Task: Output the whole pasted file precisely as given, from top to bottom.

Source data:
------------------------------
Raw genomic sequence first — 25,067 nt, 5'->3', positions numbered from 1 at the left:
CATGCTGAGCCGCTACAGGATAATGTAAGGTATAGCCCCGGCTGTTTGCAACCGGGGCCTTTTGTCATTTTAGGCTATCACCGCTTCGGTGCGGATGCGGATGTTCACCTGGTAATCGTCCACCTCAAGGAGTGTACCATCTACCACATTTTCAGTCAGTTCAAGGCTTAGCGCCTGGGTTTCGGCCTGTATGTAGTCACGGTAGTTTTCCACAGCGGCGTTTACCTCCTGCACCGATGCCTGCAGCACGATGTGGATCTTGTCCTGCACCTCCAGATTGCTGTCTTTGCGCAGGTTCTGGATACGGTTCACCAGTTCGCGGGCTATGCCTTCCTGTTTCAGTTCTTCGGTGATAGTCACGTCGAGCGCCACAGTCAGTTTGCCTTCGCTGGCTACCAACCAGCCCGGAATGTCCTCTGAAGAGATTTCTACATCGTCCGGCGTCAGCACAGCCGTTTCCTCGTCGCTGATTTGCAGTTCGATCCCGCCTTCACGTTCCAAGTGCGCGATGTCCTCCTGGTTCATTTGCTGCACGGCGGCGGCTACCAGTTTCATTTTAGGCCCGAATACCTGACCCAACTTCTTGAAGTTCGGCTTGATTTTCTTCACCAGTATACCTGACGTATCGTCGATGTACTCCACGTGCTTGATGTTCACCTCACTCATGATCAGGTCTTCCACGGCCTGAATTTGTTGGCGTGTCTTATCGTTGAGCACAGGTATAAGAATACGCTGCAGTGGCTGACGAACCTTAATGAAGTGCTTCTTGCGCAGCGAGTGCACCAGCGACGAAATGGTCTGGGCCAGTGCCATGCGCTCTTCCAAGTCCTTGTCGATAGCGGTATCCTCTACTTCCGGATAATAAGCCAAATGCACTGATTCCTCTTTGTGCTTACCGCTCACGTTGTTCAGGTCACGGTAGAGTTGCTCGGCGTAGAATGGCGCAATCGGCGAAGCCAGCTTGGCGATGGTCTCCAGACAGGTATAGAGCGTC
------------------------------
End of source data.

Raw genomic sequence first — 25,067 nt, 5'->3', positions numbered from 1 at the left:
CATGCTGAGCCGCTACAGGATAATGTAAGGTATAGCCCCGGCTGTTTGCAACCGGGGCCTTTTGTCATTTTAGGCTATCACCGCTTCGGTGCGGATGCGGATGTTCACCTGGTAATCGTCCACCTCAAGGAGTGTACCATCTACCACATTTTCAGTCAGTTCAAGGCTTAGCGCCTGGGTTTCGGCCTGTATGTAGTCACGGTAGTTTTCCACAGCGGCGTTTACCTCCTGCACCGATGCCTGCAGCACGATGTGGATCTTGTCCTGCACCTCCAGATTGCTGTCTTTGCGCAGGTTCTGGATACGGTTCACCAGTTCGCGGGCTATGCCTTCCTGTTTCAGTTCTTCGGTGATAGTCACGTCGAGCGCCACAGTCAGTTTGCCTTCGCTGGCTACCAACCAGCCCGGAATGTCCTCTGAAGAGATTTCTACATCGTCCGGCGTCAGCACAGCCGTTTCCTCGTCGCTGATTTGCAGTTCGATCCCGCCTTCACGTTCCAAGTGCGCGATGTCCTCCTGGTTCATTTGCTGCACGGCGGCGGCTACCAGTTTCATTTTAGGCCCGAATACCTGACCCAACTTCTTGAAGTTCGGCTTGATTTTCTTCACCAGTATACCTGACGTATCGTCGATGTACTCCACGTGCTTGATGTTCACCTCACTCATGATCAGGTCTTCCACGGCCTGAATTTGTTGGCGTGTCTTATCGTTGAGCACAGGTATAAGAATACGCTGCAGTGGCTGACGAACCTTAATGAAGTGCTTCTTGCGCAGCGAGTGCACCAGCGACGAAATGGTCTGGGCCAGTGCCATGCGCTCTTCCAAGTCCTTGTCGATAGCGGTATCCTCTACTTCCGGATAATAAGCCAAATGCACTGATTCCTCTTTGTGCTTACCGCTCACGTTGTTCAGGTCACGGTAGAGTTGCTCGGCGTAGAATGGCGCAATCGGCGAAGCCAGCTTGGCGATGGTCTCCAGACAGGTATAGAGCGTC